Feeding the Student Loan Black Hole

Feeding the Student Loan Black Hole


Bloomberg’s Peter Coy makes a great point in his analysis of the latest student debt data released by the Federal Reserve Bank of New York in its Household Debt and Credit quarterly report earlier this week: the huge growth of the overall volume of student debt in the U.S. and the rapidly rising delinquency rate on these loans are direct results of a government policy to give student loans to everyone who wants them, irrespective of the debtors’ ability to repay them. Small wonder then that 85 percent of the outstanding student debt is owed to the government.


Somewhat perplexingly, though, having laid out the facts, Coy takes the easy way out and merely contents himself with making the observation that, by extending credit to vast numbers of people unlikely to pay it back, the federal government has set itself up for huge losses. Well, as Coy surely knows, policy makers fully realize that fact. As he says, the federal student loan programs are designed to give everyone the chance to get a college degree. It’s an admirable goal, to be sure, but the question is whether this is the way to achieve it. Well, it seems to me that, for several years now, the data have been strongly indicating that the answer is “no”. Let’s look at the numbers.

The Rise of Student Debt


The total amount of U.S. student debt has increased fourfold in the past decade — from $241 billion at the end of the first quarter of 2003 to $956 billion at the end of the third quarter of this year. Here is the chart:


Feeding the Student Loan Black Hole


During the same period, the student loan delinquency rate has increased by 80 percent — from 6.13 percent to 11 percent. Here is the chart:


Feeding the Student Loan Black Hole


What makes the relentless rise of the delinquency rate even more significant is the fact that the government is doing its best to keep it in check. As Coy says:

Borrowers who are unemployed, in the military, or back in school can ask for up to three years or full or partial deferment on repayment of a federal loan. For those who have a job but don’t earn enough to cover the monthly payment, there are six options: graduated repayment, extended repayment, income-based repayment, income-contingent repayment, income-sensitive repayment, and pay-as-you-earn repayment. In other words, the federal government will do just about anything to keep borrowers from giving up and walking away completely.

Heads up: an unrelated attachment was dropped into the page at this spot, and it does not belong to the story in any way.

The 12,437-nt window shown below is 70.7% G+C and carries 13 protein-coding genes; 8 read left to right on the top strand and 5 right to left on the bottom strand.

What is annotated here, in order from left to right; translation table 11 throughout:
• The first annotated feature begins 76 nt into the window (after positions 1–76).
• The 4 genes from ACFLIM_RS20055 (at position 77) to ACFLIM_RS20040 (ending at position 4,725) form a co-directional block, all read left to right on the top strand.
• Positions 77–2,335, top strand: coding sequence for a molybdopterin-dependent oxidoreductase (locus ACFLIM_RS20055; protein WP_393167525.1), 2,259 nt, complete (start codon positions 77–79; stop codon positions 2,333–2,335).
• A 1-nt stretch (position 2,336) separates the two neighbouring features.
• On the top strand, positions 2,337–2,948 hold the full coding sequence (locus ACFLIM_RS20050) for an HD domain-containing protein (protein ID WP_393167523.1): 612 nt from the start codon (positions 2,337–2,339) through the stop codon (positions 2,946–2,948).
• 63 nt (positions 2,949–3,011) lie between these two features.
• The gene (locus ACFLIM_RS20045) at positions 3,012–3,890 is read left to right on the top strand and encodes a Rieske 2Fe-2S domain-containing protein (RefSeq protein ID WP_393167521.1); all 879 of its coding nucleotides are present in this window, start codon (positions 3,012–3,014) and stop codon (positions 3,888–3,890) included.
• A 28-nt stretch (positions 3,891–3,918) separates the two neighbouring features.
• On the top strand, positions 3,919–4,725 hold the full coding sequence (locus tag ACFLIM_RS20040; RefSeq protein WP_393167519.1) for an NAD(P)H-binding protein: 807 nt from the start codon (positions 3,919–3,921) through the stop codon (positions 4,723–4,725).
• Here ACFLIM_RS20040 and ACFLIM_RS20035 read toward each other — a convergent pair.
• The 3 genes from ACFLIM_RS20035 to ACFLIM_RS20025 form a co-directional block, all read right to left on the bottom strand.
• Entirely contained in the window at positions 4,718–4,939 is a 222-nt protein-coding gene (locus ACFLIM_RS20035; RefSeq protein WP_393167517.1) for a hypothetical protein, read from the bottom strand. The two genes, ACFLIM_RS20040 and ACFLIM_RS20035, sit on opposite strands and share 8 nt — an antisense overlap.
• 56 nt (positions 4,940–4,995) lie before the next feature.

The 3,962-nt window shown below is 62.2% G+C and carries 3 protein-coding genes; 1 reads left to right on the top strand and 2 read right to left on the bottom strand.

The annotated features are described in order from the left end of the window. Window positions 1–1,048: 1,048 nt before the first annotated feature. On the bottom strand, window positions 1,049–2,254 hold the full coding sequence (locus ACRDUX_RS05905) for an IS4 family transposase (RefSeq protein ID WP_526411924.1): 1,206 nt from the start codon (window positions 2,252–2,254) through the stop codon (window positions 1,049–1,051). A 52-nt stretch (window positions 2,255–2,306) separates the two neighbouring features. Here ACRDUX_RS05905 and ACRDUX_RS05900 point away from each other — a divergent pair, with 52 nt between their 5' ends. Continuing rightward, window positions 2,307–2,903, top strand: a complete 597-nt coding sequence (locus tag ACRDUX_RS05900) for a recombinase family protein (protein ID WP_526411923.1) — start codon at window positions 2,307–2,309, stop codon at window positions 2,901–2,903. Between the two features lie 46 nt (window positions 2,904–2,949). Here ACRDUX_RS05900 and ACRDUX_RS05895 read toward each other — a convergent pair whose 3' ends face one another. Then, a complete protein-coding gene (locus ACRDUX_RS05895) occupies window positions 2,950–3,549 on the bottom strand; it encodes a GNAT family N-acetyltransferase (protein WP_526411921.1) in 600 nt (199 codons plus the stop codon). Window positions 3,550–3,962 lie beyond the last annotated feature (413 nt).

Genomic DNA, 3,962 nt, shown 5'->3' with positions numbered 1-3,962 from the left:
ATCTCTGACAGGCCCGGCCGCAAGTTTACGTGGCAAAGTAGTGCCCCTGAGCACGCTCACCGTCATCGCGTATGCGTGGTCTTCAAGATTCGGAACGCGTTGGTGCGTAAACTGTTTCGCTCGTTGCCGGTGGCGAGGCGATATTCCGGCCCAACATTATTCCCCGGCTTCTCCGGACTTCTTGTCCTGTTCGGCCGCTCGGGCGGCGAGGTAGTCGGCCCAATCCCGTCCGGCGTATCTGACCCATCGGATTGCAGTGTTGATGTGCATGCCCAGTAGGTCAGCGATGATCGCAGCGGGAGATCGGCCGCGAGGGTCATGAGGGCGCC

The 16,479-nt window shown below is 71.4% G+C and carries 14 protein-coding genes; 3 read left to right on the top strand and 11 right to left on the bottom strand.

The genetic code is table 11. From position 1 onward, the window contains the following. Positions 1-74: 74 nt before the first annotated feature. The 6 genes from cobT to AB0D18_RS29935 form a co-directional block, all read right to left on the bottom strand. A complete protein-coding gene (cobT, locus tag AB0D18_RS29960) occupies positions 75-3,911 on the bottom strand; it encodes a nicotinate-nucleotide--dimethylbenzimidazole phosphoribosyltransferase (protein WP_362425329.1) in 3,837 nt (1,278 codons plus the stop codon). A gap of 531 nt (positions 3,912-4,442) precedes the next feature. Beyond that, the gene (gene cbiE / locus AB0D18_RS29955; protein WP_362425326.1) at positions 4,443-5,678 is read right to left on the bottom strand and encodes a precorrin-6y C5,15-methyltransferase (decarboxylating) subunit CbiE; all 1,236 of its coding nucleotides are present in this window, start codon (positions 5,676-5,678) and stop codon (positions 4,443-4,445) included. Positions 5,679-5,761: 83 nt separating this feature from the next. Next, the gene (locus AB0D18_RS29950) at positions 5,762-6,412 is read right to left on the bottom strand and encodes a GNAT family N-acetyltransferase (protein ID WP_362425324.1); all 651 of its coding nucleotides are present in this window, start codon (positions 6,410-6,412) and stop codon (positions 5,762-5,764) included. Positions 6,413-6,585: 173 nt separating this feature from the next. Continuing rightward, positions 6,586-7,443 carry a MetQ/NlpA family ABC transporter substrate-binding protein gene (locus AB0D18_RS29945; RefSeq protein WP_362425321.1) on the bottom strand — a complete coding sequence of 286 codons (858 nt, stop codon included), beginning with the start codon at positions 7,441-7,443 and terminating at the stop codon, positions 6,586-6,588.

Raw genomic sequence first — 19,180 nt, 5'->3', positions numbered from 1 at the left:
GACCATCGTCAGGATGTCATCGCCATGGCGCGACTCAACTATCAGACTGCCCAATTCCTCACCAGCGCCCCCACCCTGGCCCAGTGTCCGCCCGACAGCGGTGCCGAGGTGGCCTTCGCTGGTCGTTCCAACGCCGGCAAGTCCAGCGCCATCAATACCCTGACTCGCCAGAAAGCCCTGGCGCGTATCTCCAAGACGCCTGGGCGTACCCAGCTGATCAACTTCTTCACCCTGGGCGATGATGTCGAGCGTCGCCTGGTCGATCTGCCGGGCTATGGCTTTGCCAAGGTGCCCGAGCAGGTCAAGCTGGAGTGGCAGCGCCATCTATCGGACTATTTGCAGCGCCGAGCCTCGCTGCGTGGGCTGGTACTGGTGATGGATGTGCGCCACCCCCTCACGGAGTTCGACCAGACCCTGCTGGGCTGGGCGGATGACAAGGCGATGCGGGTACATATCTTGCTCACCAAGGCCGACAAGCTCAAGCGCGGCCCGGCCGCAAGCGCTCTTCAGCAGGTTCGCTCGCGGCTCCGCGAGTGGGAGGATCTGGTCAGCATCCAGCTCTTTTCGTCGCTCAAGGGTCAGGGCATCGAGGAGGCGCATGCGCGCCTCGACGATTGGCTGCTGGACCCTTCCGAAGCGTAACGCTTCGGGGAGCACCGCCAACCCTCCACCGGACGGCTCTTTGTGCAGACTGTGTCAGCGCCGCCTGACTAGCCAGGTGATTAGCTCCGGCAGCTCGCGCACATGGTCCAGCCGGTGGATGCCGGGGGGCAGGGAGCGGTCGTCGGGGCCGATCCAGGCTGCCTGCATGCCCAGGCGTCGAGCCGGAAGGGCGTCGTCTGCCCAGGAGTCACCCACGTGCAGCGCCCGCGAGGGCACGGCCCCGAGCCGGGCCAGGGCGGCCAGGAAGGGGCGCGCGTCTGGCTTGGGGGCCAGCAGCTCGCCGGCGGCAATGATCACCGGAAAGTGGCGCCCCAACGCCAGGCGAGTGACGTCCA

Yet, at some point your student loan does become due and has to be repaid. Whether you can pay it back or not, you cannot escape from it. And “walking away” is not exactly a solution to the problem. Coy does a good job at describing the consequences of not repaying your student loan:

Defaulting is “like a trip through hell with no light at the end of tunnel,” says Kantrowitz. The federal government can garnish up to 15 percent of a borrower’s wages, Social Security disability, and Social Security retirement income without a court order. Unlike other debt, student loans can’t be discharged in bankruptcy. Collection charges of up to 20 percent can be skimmed off the top of payments — enough to turn a 10-year loan into a 19-year loan. To say nothing of the lasting damage to a borrower’s credit score, which will make it hard or impossible to get a credit card, auto loan, or mortgage.


As I said, it’s not a pretty picture.

Spinning Down a Black Hole


And yet, the government keeps lending to anyone who asks for a loan. Coy:

The federal government, which holds 85 percent of outstanding student debt, doesn’t make loans to students based on their ability to repay them. That may sound crazy, but it is designed to ensure that students of all backgrounds and income levels get a shot at a college degree.


I can’t see any sense in such a policy. By extending credit to students unlikely to complete their education, the government is not only not helping these borrowers, as they will eventually have to enter the workforce without a college degree and with few prospects of a well-paying job, but it is burdening them with huge amounts of debt that cannot even be discharged in bankruptcy. Oh, and as a side effect, this unlimited supply of student loans helps push college costs ever higher. Saying that the system is unsustainable in its present state would be putting it mildly. The government is inflating a bubble that will inevitably burst, with potentially disastrous consequences not only for the student loan system, but for the economy as a whole.

The Takeaway


The laws of economics will always be served and the day of reckoning is approaching. The extension of credit to people who can’t reasonably be expected to pay it back, with interest, makes no sense at all, for anyone involved in the transaction and whatever the stated purpose. That practice will eventually have to be abandoned and regular underwriting procedures instituted. The only question is how much damage will be done before the inevitable happens.


Image credit: Alaskadispatch.com.

One Response

  1. Karen Gordon

Add Comment

Read more:
How to Manage Installment Payment Plans
How to Manage Installment Payment Plans

Close